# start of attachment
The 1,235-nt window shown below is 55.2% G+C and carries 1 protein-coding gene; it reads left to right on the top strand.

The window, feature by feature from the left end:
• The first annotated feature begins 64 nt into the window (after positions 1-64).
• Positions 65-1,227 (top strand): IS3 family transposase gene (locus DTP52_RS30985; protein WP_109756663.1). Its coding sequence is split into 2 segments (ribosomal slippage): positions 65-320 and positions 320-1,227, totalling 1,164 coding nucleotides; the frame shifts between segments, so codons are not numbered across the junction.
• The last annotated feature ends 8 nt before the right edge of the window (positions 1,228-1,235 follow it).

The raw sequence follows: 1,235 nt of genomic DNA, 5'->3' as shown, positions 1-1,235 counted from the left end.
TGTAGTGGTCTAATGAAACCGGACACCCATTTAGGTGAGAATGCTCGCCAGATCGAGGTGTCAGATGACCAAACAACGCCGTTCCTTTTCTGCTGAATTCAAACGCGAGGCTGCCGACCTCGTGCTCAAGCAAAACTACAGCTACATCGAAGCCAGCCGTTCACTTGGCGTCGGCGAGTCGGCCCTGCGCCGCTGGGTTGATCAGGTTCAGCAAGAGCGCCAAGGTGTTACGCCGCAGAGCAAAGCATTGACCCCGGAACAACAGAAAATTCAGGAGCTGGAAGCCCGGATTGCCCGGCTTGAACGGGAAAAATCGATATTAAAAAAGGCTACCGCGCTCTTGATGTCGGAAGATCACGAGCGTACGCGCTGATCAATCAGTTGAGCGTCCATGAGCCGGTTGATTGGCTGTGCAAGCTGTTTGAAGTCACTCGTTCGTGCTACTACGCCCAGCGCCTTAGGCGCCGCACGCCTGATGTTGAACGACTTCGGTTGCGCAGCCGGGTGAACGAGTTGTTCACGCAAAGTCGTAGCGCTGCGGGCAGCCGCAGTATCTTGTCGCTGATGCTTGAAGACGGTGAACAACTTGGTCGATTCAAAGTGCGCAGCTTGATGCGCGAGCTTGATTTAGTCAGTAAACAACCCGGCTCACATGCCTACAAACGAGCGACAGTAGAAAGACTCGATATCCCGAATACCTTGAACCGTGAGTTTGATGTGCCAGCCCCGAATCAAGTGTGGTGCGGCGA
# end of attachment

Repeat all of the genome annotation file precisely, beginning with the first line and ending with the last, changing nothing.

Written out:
The 1,235-nt window shown below is 55.2% G+C and carries 1 protein-coding gene; it reads left to right on the top strand.

The window, feature by feature from the left end:
• The first annotated feature begins 64 nt into the window (after positions 1-64).
• Positions 65-1,227 (top strand): IS3 family transposase gene (locus DTP52_RS30985; protein WP_109756663.1). Its coding sequence is split into 2 segments (ribosomal slippage): positions 65-320 and positions 320-1,227, totalling 1,164 coding nucleotides; the frame shifts between segments, so codons are not numbered across the junction.
• The last annotated feature ends 8 nt before the right edge of the window (positions 1,228-1,235 follow it).

The raw sequence follows: 1,235 nt of genomic DNA, 5'->3' as shown, positions 1-1,235 counted from the left end.
TGTAGTGGTCTAATGAAACCGGACACCCATTTAGGTGAGAATGCTCGCCAGATCGAGGTGTCAGATGACCAAACAACGCCGTTCCTTTTCTGCTGAATTCAAACGCGAGGCTGCCGACCTCGTGCTCAAGCAAAACTACAGCTACATCGAAGCCAGCCGTTCACTTGGCGTCGGCGAGTCGGCCCTGCGCCGCTGGGTTGATCAGGTTCAGCAAGAGCGCCAAGGTGTTACGCCGCAGAGCAAAGCATTGACCCCGGAACAACAGAAAATTCAGGAGCTGGAAGCCCGGATTGCCCGGCTTGAACGGGAAAAATCGATATTAAAAAAGGCTACCGCGCTCTTGATGTCGGAAGATCACGAGCGTACGCGCTGATCAATCAGTTGAGCGTCCATGAGCCGGTTGATTGGCTGTGCAAGCTGTTTGAAGTCACTCGTTCGTGCTACTACGCCCAGCGCCTTAGGCGCCGCACGCCTGATGTTGAACGACTTCGGTTGCGCAGCCGGGTGAACGAGTTGTTCACGCAAAGTCGTAGCGCTGCGGGCAGCCGCAGTATCTTGTCGCTGATGCTTGAAGACGGTGAACAACTTGGTCGATTCAAAGTGCGCAGCTTGATGCGCGAGCTTGATTTAGTCAGTAAACAACCCGGCTCACATGCCTACAAACGAGCGACAGTAGAAAGACTCGATATCCCGAATACCTTGAACCGTGAGTTTGATGTGCCAGCCCCGAATCAAGTGTGGTGCGGCGA